I just read David Bryant Copeland’s post It’s not Naming That’s Hard—It’s Types which he wrote in response to Katrina Owen’s What’s in a Name? Anti-Patterns to a Hard Problem and I feel compelled to say a few words. Katrina’s post provides some suggestions around the perennial developer challenge of naming things in code. Along the way she asserts that including the type of a variable in its name is typically an antipattern, and “type information is just not that compelling”–something David took great exception to.

David argues that the actual problem is we don’t have enough types: “types are a better way to solve the problems Katrina identifies in her post.”

He then proceeds to turn Katrina’s perfectly reasonable bit of code…

def anagrams(subject, candidates)
  candidates.each do |candidate|
    subject != candidate && same_alphagram?(subject, candidate)

def same_alphagram?(subject, candidate)
  # ... (not provided, but I want to offer a fair comparison of length)

…into this…

Reading Notes: Just Fucking Ship

Whenever you look around, you know what you should be doing: creating and launching and selling a product, bootstrapping a business on the side. You’re smart. You’re capable. You’ve got the skills to make stuff […] why can’t you just make this happen? […] We’ll teach you 21 principles for getting off your butt and finally shipping. (official site)

Part of my 2016 reading list.

This is soup to nuts guide to the human aspects of shipping a side project. It’s not going to teach you how to design a logo or a code a website, but if what’s holding you back from completing your dream is lack of confidence, disorganization, over-ambition, etc., then this could be the book for you.

There’s nothing tremendously groundbreaking here, but it’s compact and won’t waste your time (as I’ve come to expect from Amy Hoy).

Reading Notes: The Meditations of Marcus Aurelius

Meditations…is a series of personal writings by Marcus Aurelius, Roman Emperor from 161 to 180 AD, recording his private notes to himself and ideas on Stoic philosophy. Marcus Aurelius wrote the 12 books of the Meditations…as a source for his own guidance and self-improvement. (Wikipedia)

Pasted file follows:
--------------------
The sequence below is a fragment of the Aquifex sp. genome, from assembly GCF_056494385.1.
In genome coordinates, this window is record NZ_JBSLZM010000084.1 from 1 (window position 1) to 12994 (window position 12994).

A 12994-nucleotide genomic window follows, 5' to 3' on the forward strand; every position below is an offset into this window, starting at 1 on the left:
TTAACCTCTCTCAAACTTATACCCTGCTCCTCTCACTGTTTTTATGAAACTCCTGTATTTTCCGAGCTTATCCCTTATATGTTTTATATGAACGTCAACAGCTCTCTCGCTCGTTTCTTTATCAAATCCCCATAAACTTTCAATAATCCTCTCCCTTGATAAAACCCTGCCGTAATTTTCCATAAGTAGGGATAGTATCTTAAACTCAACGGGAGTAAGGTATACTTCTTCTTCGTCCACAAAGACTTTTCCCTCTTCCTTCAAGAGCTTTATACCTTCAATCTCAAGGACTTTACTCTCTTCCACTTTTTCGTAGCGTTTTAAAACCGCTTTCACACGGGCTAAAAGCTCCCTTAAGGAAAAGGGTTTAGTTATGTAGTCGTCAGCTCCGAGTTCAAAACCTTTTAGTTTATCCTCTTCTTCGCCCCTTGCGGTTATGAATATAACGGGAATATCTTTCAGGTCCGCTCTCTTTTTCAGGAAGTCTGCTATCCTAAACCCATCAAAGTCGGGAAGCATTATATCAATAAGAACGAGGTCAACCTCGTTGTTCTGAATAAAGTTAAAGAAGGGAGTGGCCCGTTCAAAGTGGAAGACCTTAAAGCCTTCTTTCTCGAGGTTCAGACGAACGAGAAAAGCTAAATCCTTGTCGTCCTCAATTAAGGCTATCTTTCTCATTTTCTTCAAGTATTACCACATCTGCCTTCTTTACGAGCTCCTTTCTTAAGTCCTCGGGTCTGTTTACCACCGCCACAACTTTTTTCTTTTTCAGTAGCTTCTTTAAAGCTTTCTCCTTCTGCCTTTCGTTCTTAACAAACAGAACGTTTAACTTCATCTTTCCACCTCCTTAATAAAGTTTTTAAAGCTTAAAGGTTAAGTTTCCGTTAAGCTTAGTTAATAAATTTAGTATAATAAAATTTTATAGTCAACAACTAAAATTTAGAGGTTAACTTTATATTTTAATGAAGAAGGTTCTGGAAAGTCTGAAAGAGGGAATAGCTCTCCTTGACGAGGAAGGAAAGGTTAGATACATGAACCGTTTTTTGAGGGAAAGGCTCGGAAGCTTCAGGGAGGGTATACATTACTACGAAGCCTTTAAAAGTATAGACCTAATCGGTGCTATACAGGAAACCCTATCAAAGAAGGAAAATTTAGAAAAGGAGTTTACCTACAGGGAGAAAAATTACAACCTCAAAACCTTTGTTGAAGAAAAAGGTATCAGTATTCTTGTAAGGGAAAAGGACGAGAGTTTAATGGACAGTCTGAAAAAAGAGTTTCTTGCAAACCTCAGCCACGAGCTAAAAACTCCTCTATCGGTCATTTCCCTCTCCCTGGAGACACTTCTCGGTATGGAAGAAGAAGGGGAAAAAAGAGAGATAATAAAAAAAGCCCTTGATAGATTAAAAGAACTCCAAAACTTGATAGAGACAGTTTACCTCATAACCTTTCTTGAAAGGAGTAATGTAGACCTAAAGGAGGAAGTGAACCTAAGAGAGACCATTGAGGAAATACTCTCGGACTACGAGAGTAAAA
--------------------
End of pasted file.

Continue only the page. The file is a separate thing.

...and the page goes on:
Part of my 2016 reading list.

Definitely a worthwhile read. I read the (recent) Hays translation as I heard it continually recommended. These are private notes on life from a great man, and one of the great charms of this book is that it’s not dressed up in hopes of impressing anyone–it’s practical and direct. He probably never expected anyone else to read it.

2016 Reading List

2015 was a haphazard reading year for me, with a number of partially-read books at the beginning of the year, squeezing in a few pages in my tent while roadtripping across the western U.S., and then finally powering through a few more books once life settled down a bit. Eleven books finished in total, assuming I’m not missing anything.

This year I’m going to try being a bit more structured (in the spirit of Mark Zuckerberg), and lay out a schedule of what I will definitely be reading. With my current workload that’s going to be a modest one-book-per-month pace, but additional reading is of course welcome. A schedule will allow me to clear my plate of a few lingering items, establish some higher-level reading themes, and have some idea of when I’ll actually get to one book or another.